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Adapting Your Customer Experience Strategy in the Time of COVID-19

Posted by Kathy Sobus on Apr 7, 2020 10:00:00 AM

Now that we’ve thought about customer engagement and satisfaction, and remote employees/contact centers, we should turn our thinking to strategy. None of us at this time know how long we will be working remotely, or when life will return back to a level of normalcy we had prior to March of this year. One thing is certain, especially during this uncertain time: employees and customers will have questions and requests outside of the norm we experienced earlier this year. Because of perceivably higher volumes of contact into your organization from both employees and customers, perhaps it’s time to think about how you can enable those elements in a mid-term strategy that you can maximize when we return to “normalcy.”

There are five key areas to address: 

  • Workforce Management
  • Virtual Assistants
  • Automated Messaging
  • Robotics for mundane tasks
  • Proactive Outreach

Workforce Management

Let’s face it: Things are different right now. Many employers have asked their employees to work from home, and this is a big change. Not only are they working from home, but many children and spouses are, too. Perhaps for the demographic of contact centers, there may be young children, too, since schools and daycares are closing for at least a couple of weeks, if not longer.  Allowing the employees the option of rescheduling their work in an easy manner via shift bidding can be really helpful to the employees. Remember that happy employees make happy customers! There are automated workforce management packages available to assist with this.

Virtual Assistants

OK, so you’ve sent your employees home. What tools did you provide them to help them navigate the new policies, procedures, and systems? How are you replacing the good old “ask your cubicle neighbor”? Agent virtual assistants can be used to help guide agents through your systems, especially when things are changing so rapidly. Agents can also ask the assistants questions. Agent virtual assistants are easy to embed for these types of processes. I recommend keeping the scope short for now, maximizing the benefit, and then continuing to develop this as other areas of importance become known.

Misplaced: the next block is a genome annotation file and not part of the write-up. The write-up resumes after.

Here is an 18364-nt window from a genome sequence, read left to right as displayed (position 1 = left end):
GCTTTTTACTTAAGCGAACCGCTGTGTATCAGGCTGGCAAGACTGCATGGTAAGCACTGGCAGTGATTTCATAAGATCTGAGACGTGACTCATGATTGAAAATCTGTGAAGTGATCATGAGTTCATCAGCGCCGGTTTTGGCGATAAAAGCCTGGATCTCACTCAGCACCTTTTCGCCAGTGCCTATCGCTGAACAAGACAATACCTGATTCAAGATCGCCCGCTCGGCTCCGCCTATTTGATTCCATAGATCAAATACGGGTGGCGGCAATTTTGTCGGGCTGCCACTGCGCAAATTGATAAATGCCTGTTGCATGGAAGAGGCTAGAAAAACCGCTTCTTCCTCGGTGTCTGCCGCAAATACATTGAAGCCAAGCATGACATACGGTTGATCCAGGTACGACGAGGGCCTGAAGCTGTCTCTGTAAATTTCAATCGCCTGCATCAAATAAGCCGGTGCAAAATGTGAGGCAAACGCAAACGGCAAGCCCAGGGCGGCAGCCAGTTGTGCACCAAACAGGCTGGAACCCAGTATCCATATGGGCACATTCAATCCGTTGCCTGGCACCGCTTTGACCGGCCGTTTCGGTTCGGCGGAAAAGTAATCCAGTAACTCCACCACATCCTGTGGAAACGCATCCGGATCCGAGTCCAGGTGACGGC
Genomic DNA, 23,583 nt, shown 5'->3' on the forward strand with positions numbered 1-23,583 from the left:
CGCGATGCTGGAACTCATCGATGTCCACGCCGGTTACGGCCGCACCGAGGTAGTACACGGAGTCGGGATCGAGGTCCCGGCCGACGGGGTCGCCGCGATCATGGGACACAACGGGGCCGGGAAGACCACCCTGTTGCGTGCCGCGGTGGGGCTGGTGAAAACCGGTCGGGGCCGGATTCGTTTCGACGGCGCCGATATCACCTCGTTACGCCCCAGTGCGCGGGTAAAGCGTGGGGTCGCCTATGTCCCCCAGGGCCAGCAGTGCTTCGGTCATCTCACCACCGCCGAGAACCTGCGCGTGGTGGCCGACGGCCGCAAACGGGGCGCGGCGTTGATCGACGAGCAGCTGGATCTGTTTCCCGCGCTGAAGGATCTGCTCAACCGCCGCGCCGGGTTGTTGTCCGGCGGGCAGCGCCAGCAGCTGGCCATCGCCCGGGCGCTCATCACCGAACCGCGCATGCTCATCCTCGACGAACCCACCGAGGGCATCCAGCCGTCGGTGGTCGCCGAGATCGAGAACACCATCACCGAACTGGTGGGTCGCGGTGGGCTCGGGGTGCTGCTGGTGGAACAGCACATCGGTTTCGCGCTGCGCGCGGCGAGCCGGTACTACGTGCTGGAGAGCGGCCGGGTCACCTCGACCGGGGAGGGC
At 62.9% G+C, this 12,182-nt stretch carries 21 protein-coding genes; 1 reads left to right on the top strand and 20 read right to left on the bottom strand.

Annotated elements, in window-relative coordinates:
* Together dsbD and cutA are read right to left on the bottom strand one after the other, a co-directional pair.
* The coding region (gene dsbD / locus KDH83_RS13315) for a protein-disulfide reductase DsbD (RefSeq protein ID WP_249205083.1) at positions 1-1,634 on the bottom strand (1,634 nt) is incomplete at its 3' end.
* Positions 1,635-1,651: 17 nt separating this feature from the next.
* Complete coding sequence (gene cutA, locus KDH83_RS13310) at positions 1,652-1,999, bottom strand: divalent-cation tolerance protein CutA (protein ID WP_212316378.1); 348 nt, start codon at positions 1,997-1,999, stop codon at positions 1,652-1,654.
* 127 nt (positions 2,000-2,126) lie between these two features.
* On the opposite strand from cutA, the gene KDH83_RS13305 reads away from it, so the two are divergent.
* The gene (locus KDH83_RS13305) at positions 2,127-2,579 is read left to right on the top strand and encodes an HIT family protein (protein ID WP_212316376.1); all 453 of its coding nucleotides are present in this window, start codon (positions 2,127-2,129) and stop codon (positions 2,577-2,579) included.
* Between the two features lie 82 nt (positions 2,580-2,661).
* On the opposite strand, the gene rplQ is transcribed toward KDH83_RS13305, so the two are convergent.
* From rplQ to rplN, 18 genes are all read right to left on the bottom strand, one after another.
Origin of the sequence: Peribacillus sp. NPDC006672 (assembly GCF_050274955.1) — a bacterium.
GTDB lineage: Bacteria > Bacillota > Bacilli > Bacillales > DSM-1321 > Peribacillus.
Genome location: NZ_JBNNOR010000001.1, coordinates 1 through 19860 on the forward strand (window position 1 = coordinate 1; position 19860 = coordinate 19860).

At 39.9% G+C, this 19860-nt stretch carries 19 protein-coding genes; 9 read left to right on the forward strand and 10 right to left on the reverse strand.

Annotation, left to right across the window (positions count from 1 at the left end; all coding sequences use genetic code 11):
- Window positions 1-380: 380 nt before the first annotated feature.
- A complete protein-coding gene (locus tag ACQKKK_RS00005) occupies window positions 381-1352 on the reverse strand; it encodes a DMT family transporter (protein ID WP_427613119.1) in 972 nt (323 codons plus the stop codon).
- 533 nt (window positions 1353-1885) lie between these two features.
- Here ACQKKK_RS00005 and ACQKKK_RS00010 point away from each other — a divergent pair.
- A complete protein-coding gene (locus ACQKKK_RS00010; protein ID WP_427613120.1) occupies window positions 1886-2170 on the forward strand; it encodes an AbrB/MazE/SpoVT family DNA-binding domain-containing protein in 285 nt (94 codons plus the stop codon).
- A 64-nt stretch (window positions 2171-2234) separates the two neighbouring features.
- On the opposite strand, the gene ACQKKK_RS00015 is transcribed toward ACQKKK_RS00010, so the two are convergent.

Automated Messaging to the Masses

This is a standard message that can be changed as needed. It may take place on an IVR. How are you managing the workload? If agents are answering the same questions over and over, can you use this device to standardize the responses? Can you use it to confirm what was just discussed? If your IVR says, “Please listen, as prompts have recently changed” and you haven’t changed it in the last two weeks—who will listen? They will “0” out and take the next person.  You haven’t helped anyone in this case.

Robotics

Robotics are another form of virtual assistants that are completely or near completely automated, and customer facing. How many times today are your agents answering the same question, over and over—and yet your volumes are rising, and you are strained for resources.  Automate now, and quickly. Offload those tasks or information in a fashion that is consistent and repeatable. This can be personalized based on the customer or customer group.

Proactive Outreach

Now that we’ve handled the employee / agent environment and mitigated routine tasks that customers are asking about, it’s time to think about completely offloading questions you’re getting or minimizing the impact of the current volumes. Proactively outreaching to them with items that are relevant at the time is a great way to do so.

I don’t know about you, but over the last weekend I heard from no fewer than 20 companies telling me what they are doing during this pandemic. Did I need to hear from the rental car company, hotel, or airline even though I don’t have any travel booked? No, I didn’t. These emails weren’t structured in a way that I can benefit from the information. It doesn’t pertain to me.

However, my brokers, banks, mortgage companies, universities, doctor’s offices (for appointments that are scheduled)—they do need to communicate. They should reach out to me via email, voice, or SMS, depending on the personal nature of the communication. They should reach out via SMS if I’m on my way to an appointment and they’ve closed the building, and they should make sure I’ve received it. There are many systems available that can allow companies to do this. Please look into them as a way of helping your customers, stemming the inbound volume, and keeping the information current, timely, and relevant.


 

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Topics: Customer Experience, COVID-19